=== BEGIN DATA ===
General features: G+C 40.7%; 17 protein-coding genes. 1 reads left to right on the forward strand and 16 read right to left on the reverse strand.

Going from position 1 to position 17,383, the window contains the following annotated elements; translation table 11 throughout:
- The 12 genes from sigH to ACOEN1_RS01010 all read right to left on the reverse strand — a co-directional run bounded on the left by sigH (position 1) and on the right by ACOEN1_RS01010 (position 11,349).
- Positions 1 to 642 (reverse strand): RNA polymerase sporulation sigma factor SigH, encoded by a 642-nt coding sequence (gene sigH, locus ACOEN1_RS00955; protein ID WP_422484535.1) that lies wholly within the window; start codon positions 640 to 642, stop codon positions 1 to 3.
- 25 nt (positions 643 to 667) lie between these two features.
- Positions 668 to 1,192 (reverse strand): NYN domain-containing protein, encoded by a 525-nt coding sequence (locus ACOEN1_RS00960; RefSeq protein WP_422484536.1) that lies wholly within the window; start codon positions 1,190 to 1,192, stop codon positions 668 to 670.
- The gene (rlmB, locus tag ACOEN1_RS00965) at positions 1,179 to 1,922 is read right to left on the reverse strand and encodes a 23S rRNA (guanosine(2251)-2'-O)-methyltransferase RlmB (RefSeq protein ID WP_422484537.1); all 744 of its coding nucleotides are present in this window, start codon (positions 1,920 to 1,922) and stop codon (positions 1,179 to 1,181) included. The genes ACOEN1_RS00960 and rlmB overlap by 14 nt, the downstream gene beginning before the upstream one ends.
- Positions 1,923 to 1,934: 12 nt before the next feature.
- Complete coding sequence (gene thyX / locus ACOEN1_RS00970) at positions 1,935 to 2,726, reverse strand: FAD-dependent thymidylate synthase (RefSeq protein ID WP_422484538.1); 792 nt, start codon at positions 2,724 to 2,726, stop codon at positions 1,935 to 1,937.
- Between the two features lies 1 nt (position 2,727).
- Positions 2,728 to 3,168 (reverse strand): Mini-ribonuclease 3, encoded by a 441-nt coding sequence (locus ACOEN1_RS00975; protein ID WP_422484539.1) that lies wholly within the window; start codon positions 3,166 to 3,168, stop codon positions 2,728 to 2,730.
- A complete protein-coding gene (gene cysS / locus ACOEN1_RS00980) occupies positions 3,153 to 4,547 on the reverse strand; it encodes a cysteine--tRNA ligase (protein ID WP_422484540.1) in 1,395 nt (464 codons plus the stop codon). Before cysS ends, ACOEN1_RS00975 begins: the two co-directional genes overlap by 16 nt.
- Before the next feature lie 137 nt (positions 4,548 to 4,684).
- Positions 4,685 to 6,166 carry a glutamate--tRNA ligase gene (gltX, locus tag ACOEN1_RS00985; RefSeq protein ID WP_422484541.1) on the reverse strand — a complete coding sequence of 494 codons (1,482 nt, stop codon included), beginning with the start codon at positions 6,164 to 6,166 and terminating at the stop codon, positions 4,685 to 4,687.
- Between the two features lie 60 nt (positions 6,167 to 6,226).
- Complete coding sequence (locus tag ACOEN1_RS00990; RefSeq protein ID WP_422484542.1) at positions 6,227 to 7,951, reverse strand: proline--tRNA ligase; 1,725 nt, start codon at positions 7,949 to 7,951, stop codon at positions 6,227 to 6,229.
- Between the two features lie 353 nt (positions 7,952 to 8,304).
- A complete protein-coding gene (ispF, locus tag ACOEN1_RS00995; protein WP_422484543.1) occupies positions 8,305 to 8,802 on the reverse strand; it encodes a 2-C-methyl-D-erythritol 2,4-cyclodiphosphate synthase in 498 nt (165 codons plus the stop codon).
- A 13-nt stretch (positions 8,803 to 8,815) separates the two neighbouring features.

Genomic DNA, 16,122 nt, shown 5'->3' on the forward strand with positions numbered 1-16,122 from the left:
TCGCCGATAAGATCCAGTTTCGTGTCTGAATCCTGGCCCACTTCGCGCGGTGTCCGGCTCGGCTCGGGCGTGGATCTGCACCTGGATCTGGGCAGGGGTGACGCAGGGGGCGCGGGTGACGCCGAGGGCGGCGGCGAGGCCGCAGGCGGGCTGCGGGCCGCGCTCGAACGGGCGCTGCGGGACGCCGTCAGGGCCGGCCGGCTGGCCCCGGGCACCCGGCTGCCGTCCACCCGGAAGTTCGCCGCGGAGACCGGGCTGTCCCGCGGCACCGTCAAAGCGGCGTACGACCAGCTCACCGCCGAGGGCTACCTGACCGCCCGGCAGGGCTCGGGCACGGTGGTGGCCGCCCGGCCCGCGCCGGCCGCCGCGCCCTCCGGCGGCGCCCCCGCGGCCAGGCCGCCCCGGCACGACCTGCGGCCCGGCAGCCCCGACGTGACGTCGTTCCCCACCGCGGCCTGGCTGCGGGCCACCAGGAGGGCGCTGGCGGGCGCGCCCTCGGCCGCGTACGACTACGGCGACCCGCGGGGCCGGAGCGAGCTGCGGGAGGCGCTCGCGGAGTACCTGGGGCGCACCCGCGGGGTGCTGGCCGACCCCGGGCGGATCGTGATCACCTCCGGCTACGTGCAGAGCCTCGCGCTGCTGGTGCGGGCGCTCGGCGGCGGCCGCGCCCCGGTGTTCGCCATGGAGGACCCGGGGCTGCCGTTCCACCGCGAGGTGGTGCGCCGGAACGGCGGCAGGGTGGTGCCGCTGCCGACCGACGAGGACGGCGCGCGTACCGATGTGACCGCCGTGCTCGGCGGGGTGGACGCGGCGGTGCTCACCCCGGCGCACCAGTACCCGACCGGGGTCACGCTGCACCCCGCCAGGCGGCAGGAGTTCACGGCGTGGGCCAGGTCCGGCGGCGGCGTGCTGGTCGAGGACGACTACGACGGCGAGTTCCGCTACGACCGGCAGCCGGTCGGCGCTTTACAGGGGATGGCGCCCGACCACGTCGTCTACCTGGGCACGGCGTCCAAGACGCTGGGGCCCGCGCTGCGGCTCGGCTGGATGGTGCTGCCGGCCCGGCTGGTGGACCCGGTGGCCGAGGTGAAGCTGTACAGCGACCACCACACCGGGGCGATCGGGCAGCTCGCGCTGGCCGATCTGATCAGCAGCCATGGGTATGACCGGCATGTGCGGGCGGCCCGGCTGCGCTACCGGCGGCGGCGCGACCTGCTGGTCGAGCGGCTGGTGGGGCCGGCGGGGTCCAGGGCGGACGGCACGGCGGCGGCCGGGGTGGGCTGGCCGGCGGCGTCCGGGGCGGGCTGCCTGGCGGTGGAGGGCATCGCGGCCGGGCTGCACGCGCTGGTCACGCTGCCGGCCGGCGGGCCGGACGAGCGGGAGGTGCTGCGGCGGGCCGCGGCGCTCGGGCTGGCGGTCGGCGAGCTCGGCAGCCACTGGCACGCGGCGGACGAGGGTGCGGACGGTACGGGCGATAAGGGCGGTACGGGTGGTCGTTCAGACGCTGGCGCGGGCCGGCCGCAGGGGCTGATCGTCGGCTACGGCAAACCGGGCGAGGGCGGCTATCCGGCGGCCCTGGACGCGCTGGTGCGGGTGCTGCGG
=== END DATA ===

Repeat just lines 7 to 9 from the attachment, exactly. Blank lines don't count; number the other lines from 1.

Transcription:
- The gene (rlmB, locus tag ACOEN1_RS00965) at positions 1,179 to 1,922 is read right to left on the reverse strand and encodes a 23S rRNA (guanosine(2251)-2'-O)-methyltransferase RlmB (RefSeq protein ID WP_422484537.1); all 744 of its coding nucleotides are present in this window, start codon (positions 1,920 to 1,922) and stop codon (positions 1,179 to 1,181) included. The genes ACOEN1_RS00960 and rlmB overlap by 14 nt, the downstream gene beginning before the upstream one ends.
- Positions 1,923 to 1,934: 12 nt before the next feature.
- Complete coding sequence (gene thyX / locus ACOEN1_RS00970) at positions 1,935 to 2,726, reverse strand: FAD-dependent thymidylate synthase (RefSeq protein ID WP_422484538.1); 792 nt, start codon at positions 2,724 to 2,726, stop codon at positions 1,935 to 1,937.